Accidents happen. Having a plan ready to action in response to one can mean the difference between life and death.
In an ideal world, there would be no workplace accidents occurring anywhere, at any time. We do not, however, live in a perfect world. Accidents and emergencies do occur, and the probability of one occurring can never be reduced to zero.
Taking workplace safety seriously is the only way that the risk of an accident can be reduced. Holistic workplace safety means ensuring that safety systems are in place, as well as thorough procedures. It also involves making sure workers are trained and have the correct equipment to safely carry out their tasks.
Even with all these mitigations in place, accidents can still occur. When they do, having an emergency plan that can be quickly and efficiently actioned can make all the difference.
Triple zero is not a rescue plan
Although calling the emergency services should be part of your rescue plan, it cannot be the only line item.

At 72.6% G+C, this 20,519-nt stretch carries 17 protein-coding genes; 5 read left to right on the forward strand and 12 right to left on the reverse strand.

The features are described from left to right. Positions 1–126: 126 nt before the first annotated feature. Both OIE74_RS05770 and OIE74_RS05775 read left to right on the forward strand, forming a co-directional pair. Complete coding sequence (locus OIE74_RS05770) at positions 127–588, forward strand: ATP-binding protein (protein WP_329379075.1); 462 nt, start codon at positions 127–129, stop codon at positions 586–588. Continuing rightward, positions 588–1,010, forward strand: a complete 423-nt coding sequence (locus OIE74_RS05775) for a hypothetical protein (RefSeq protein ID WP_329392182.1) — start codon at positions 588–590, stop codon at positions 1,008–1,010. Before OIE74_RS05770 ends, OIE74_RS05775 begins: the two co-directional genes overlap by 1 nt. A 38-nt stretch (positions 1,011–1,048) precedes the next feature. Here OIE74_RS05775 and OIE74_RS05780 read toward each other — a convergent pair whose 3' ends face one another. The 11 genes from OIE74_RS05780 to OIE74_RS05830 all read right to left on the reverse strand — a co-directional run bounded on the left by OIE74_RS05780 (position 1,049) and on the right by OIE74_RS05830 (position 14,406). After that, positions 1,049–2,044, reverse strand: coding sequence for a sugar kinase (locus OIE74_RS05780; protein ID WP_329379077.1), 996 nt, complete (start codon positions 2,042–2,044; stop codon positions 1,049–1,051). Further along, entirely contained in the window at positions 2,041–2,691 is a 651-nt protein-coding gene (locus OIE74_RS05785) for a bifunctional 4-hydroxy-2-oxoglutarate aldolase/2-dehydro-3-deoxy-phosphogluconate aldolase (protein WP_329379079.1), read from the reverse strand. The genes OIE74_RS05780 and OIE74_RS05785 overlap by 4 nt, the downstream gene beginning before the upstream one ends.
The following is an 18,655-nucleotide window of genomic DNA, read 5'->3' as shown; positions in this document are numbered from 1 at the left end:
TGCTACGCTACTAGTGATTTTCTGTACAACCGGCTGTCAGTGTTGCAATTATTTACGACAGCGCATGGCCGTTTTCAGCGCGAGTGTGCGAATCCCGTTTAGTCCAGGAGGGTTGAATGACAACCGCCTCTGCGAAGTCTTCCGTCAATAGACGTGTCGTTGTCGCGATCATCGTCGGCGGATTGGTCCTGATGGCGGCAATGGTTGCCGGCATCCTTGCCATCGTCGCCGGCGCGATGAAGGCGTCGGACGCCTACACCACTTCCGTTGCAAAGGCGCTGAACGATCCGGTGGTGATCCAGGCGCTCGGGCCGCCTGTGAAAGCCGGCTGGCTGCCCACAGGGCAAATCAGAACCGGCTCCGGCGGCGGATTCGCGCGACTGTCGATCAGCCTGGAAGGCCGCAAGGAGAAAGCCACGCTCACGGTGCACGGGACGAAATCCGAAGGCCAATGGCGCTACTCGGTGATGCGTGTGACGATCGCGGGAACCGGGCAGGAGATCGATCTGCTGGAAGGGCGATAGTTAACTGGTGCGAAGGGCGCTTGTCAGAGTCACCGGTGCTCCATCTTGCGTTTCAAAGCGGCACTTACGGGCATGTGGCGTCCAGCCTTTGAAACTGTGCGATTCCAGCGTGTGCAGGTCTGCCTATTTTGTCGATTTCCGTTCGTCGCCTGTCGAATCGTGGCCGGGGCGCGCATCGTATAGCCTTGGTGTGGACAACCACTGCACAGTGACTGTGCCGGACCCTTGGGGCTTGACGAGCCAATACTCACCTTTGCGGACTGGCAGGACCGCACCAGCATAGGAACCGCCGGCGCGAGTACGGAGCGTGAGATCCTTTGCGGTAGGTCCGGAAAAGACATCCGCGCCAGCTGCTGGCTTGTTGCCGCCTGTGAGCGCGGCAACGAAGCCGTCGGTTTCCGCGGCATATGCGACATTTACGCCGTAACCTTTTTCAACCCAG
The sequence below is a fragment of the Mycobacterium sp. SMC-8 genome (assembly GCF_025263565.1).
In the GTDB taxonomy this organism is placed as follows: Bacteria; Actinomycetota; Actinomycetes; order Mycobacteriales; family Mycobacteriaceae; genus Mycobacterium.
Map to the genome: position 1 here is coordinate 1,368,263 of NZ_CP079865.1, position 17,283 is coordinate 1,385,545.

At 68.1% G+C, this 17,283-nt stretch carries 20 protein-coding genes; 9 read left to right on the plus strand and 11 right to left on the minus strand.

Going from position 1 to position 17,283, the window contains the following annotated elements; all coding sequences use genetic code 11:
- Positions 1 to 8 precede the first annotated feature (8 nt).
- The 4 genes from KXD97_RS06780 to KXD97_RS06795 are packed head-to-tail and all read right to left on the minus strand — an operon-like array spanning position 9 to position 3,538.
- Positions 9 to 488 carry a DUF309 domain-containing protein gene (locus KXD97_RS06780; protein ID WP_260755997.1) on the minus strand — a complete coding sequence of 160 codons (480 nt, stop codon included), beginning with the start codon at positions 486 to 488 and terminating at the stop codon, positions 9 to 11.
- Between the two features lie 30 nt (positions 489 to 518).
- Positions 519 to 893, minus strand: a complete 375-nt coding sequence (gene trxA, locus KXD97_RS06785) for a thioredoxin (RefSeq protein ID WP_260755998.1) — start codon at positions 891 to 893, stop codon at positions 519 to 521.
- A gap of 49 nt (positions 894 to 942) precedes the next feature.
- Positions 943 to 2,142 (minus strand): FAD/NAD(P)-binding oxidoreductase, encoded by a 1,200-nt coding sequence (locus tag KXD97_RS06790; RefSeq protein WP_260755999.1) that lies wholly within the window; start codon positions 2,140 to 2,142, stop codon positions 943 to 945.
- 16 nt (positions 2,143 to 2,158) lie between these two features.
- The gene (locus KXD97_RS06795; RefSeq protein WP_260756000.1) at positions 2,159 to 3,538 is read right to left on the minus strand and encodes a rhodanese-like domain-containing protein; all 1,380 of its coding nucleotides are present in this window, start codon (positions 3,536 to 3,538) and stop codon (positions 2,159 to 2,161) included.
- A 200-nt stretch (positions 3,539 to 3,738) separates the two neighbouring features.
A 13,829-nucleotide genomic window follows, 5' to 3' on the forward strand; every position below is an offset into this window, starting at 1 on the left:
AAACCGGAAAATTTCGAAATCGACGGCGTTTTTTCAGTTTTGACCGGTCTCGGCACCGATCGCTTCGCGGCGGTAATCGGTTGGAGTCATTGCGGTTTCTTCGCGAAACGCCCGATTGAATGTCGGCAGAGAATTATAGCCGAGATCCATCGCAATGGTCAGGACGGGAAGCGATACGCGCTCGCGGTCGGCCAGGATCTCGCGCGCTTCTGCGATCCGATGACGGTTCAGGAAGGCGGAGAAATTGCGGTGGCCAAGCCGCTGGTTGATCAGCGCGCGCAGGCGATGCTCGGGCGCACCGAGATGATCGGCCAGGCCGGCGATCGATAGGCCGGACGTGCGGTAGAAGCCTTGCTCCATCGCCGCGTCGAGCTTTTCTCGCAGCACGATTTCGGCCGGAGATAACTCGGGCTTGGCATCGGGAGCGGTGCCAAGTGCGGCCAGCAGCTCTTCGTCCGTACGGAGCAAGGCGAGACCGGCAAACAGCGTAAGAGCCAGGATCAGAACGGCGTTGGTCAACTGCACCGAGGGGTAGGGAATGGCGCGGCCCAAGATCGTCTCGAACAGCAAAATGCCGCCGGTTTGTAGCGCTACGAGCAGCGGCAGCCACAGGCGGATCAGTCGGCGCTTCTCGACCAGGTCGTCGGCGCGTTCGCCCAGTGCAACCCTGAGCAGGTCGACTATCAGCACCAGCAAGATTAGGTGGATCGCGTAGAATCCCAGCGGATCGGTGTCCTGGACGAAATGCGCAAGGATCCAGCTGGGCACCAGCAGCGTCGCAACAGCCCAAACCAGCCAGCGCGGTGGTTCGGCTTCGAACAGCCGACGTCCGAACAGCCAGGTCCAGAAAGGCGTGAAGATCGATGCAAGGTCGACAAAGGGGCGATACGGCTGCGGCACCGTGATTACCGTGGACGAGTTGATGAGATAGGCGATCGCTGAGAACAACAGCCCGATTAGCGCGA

When it comes to executing a rescue following a workplace accident, simply calling 000 is not enough. While the emergency services can provide support following an accident – especially when it comes to transporting the casualty to hospital – they may not be equipped to assist with rescue operations when they arrive on site.
A typical ambulance does not carry with it the equipment needed to retrieve a worker who is suspended after a fall. Nor do they carry the equipment needed to enter a confined space to safely recover a worker overcome from fumes.
The other aspect of relying on the emergency services to execute your rescue plan is their response time. Recovering a worker, especially one that is suspended following a fall or in a confined space overcome by fumes, is something that needs to occur as quickly as possible. Waiting even just a handful of minutes for emergency services to arrive could lead to a poorer outcome.
What the regulations say
In New South Wales, workplace safety is covered by the Work Health and Safety Regulation 2017.
Part 3.2, Division 4 (clause 43) of the Regulation states that a person conducting a business or undertaking (PCBU) “at a workplace must ensure that an emergency plan is prepared for the workplace”.
The Regulation also outlines that the emergency plan should cover every aspect of a site’s response to an accident including evacuation procedures, notification and coordination with emergency services as well as medical treatment and procedures.
Specific regulations relating to working at heights and in confined spaces is also covered within the scope of the regulation.